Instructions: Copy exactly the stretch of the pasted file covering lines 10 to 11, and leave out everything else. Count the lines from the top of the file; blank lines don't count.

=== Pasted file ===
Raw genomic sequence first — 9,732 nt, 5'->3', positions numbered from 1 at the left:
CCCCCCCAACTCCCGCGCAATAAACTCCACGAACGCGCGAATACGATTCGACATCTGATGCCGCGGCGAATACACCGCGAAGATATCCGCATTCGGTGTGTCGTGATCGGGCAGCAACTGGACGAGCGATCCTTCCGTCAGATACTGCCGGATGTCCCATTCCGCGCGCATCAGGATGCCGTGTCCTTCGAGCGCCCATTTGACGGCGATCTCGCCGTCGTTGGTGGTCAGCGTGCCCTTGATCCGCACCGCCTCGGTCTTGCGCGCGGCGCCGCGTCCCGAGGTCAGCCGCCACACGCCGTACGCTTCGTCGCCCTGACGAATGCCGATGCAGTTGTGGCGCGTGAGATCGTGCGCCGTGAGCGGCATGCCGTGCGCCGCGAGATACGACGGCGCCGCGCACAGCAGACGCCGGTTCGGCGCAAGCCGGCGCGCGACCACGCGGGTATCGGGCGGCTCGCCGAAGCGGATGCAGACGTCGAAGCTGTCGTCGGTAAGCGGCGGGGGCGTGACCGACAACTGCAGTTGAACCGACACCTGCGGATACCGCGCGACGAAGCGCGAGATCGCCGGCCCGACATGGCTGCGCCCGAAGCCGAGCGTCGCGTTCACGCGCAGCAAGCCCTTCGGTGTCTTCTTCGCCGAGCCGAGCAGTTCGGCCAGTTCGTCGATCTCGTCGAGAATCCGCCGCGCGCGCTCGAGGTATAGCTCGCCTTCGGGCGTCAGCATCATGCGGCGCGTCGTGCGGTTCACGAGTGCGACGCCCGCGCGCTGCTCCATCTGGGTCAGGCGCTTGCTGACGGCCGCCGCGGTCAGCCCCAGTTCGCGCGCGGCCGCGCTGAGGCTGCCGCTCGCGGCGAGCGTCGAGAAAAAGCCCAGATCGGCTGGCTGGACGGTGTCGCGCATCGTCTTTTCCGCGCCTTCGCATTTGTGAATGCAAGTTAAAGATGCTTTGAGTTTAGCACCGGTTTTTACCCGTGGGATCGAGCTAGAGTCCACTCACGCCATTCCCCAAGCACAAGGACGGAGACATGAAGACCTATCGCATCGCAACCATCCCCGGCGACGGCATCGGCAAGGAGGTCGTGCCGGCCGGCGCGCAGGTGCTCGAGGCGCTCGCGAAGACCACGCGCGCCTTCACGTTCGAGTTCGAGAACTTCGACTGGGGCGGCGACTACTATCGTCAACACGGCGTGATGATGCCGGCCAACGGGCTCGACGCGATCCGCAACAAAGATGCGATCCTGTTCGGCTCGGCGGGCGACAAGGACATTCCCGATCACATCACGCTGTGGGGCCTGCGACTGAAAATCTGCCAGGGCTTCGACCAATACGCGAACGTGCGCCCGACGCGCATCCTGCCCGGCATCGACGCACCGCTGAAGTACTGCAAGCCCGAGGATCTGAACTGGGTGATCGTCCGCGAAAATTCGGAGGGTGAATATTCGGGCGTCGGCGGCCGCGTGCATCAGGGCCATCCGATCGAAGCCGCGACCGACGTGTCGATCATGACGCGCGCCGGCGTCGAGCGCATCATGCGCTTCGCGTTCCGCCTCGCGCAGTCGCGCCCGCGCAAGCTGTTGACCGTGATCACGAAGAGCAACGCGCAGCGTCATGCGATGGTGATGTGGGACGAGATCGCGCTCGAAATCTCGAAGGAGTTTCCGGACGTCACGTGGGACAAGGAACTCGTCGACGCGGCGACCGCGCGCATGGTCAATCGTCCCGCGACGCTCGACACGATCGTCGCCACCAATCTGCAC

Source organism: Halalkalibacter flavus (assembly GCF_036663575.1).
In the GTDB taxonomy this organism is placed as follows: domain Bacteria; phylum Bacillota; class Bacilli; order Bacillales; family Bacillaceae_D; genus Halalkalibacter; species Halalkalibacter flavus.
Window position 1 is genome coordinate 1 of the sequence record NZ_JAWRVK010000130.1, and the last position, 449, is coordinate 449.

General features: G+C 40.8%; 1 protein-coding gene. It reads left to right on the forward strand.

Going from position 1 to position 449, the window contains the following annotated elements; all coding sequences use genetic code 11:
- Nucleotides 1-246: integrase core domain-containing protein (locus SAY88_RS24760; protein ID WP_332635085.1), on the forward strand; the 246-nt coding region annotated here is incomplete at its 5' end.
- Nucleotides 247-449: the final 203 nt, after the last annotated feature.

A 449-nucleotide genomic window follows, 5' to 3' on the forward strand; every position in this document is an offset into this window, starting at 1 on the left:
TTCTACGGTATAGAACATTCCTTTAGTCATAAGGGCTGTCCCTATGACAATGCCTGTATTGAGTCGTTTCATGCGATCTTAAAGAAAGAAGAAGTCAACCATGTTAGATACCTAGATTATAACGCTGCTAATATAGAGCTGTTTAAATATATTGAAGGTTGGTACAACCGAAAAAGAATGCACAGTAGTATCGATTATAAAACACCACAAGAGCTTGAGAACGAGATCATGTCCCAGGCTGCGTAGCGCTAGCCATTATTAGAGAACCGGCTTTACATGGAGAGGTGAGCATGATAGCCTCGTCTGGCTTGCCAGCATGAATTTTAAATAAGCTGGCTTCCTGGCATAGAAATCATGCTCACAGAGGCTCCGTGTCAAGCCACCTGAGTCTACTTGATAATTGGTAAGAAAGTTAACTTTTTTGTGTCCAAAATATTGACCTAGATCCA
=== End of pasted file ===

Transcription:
A 449-nucleotide genomic window follows, 5' to 3' on the forward strand; every position in this document is an offset into this window, starting at 1 on the left:
TTCTACGGTATAGAACATTCCTTTAGTCATAAGGGCTGTCCCTATGACAATGCCTGTATTGAGTCGTTTCATGCGATCTTAAAGAAAGAAGAAGTCAACCATGTTAGATACCTAGATTATAACGCTGCTAATATAGAGCTGTTTAAATATATTGAAGGTTGGTACAACCGAAAAAGAATGCACAGTAGTATCGATTATAAAACACCACAAGAGCTTGAGAACGAGATCATGTCCCAGGCTGCGTAGCGCTAGCCATTATTAGAGAACCGGCTTTACATGGAGAGGTGAGCATGATAGCCTCGTCTGGCTTGCCAGCATGAATTTTAAATAAGCTGGCTTCCTGGCATAGAAATCATGCTCACAGAGGCTCCGTGTCAAGCCACCTGAGTCTACTTGATAATTGGTAAGAAAGTTAACTTTTTTGTGTCCAAAATATTGACCTAGATCCA